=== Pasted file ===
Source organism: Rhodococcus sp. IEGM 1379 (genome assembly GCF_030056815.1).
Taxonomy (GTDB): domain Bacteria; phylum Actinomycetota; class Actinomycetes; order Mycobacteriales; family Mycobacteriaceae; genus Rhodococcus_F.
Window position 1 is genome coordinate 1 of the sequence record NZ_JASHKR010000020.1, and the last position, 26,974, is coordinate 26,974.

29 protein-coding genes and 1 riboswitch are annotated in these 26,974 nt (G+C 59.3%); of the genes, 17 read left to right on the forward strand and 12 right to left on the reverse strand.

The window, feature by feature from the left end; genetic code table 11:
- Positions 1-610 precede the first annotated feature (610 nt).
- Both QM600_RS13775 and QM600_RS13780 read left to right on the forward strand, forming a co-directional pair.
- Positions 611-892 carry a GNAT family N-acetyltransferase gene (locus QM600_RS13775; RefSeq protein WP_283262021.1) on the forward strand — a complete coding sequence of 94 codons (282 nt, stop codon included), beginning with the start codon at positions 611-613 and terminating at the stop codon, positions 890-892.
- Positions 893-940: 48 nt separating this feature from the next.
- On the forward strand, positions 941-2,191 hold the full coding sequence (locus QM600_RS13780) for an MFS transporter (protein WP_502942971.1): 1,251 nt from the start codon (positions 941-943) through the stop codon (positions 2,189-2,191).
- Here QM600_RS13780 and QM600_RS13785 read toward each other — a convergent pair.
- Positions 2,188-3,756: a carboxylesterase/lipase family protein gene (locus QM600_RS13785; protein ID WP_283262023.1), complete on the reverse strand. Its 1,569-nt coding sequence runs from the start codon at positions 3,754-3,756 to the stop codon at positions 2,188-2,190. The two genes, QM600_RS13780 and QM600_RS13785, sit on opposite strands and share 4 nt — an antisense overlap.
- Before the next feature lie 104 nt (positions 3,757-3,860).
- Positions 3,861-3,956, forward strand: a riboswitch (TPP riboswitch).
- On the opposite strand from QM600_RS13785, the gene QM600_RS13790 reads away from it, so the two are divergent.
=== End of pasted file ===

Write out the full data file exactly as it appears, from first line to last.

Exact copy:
Source organism: Rhodococcus sp. IEGM 1379 (genome assembly GCF_030056815.1).
Taxonomy (GTDB): domain Bacteria; phylum Actinomycetota; class Actinomycetes; order Mycobacteriales; family Mycobacteriaceae; genus Rhodococcus_F.
Window position 1 is genome coordinate 1 of the sequence record NZ_JASHKR010000020.1, and the last position, 26,974, is coordinate 26,974.

29 protein-coding genes and 1 riboswitch are annotated in these 26,974 nt (G+C 59.3%); of the genes, 17 read left to right on the forward strand and 12 right to left on the reverse strand.

The window, feature by feature from the left end; genetic code table 11:
- Positions 1-610 precede the first annotated feature (610 nt).
- Both QM600_RS13775 and QM600_RS13780 read left to right on the forward strand, forming a co-directional pair.
- Positions 611-892 carry a GNAT family N-acetyltransferase gene (locus QM600_RS13775; RefSeq protein WP_283262021.1) on the forward strand — a complete coding sequence of 94 codons (282 nt, stop codon included), beginning with the start codon at positions 611-613 and terminating at the stop codon, positions 890-892.
- Positions 893-940: 48 nt separating this feature from the next.
- On the forward strand, positions 941-2,191 hold the full coding sequence (locus QM600_RS13780) for an MFS transporter (protein WP_502942971.1): 1,251 nt from the start codon (positions 941-943) through the stop codon (positions 2,189-2,191).
- Here QM600_RS13780 and QM600_RS13785 read toward each other — a convergent pair.
- Positions 2,188-3,756: a carboxylesterase/lipase family protein gene (locus QM600_RS13785; protein ID WP_283262023.1), complete on the reverse strand. Its 1,569-nt coding sequence runs from the start codon at positions 3,754-3,756 to the stop codon at positions 2,188-2,190. The two genes, QM600_RS13780 and QM600_RS13785, sit on opposite strands and share 4 nt — an antisense overlap.
- Before the next feature lie 104 nt (positions 3,757-3,860).
- Positions 3,861-3,956, forward strand: a riboswitch (TPP riboswitch).
- On the opposite strand from QM600_RS13785, the gene QM600_RS13790 reads away from it, so the two are divergent.